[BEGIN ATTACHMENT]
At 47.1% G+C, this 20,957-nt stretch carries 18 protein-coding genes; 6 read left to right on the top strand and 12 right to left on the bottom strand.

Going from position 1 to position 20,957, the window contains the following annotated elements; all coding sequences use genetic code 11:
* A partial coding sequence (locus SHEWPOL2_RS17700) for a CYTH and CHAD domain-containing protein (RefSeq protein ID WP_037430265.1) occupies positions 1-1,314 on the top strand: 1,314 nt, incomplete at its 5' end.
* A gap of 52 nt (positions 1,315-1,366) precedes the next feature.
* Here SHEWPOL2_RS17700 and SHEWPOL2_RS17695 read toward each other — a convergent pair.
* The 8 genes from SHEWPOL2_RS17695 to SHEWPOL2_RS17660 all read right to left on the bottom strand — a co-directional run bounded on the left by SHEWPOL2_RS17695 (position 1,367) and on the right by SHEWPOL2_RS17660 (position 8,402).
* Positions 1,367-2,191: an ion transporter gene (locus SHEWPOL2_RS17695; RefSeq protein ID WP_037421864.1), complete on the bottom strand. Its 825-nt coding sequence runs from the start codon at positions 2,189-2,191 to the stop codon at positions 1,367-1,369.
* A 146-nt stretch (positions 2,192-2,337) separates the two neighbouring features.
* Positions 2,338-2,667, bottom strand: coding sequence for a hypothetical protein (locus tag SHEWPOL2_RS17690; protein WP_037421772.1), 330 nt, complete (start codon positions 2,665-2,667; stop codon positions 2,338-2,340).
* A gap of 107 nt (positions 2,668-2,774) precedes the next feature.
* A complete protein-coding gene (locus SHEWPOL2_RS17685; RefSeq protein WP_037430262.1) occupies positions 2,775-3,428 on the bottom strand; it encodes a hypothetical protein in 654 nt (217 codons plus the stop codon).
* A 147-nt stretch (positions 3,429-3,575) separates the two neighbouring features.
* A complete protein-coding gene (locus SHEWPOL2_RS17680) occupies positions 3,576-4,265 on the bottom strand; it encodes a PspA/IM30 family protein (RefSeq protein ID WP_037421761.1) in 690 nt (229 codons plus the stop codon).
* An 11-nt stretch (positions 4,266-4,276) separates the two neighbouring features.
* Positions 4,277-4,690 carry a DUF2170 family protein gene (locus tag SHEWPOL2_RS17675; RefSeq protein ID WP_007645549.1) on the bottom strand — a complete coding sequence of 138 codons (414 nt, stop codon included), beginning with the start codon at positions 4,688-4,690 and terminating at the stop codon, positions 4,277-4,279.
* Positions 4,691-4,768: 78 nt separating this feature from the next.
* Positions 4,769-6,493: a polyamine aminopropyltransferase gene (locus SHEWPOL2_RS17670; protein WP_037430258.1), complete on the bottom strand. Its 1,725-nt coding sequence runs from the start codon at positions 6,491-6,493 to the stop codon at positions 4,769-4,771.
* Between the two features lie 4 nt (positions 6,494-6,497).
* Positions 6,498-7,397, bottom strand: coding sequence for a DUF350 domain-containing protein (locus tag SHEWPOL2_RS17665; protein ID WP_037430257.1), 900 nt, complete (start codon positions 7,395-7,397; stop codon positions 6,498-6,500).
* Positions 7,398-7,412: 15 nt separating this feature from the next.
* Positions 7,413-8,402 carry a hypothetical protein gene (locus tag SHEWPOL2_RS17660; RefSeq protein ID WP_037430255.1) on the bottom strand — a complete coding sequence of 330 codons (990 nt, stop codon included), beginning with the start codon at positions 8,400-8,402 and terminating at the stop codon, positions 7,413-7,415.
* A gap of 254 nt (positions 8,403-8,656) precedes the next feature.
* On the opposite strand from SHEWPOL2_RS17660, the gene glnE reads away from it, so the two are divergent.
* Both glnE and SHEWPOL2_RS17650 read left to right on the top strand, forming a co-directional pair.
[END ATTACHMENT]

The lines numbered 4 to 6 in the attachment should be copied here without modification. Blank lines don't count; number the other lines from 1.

* A gap of 52 nt (positions 1,315-1,366) precedes the next feature.
* Here SHEWPOL2_RS17700 and SHEWPOL2_RS17695 read toward each other — a convergent pair.
* The 8 genes from SHEWPOL2_RS17695 to SHEWPOL2_RS17660 all read right to left on the bottom strand — a co-directional run bounded on the left by SHEWPOL2_RS17695 (position 1,367) and on the right by SHEWPOL2_RS17660 (position 8,402).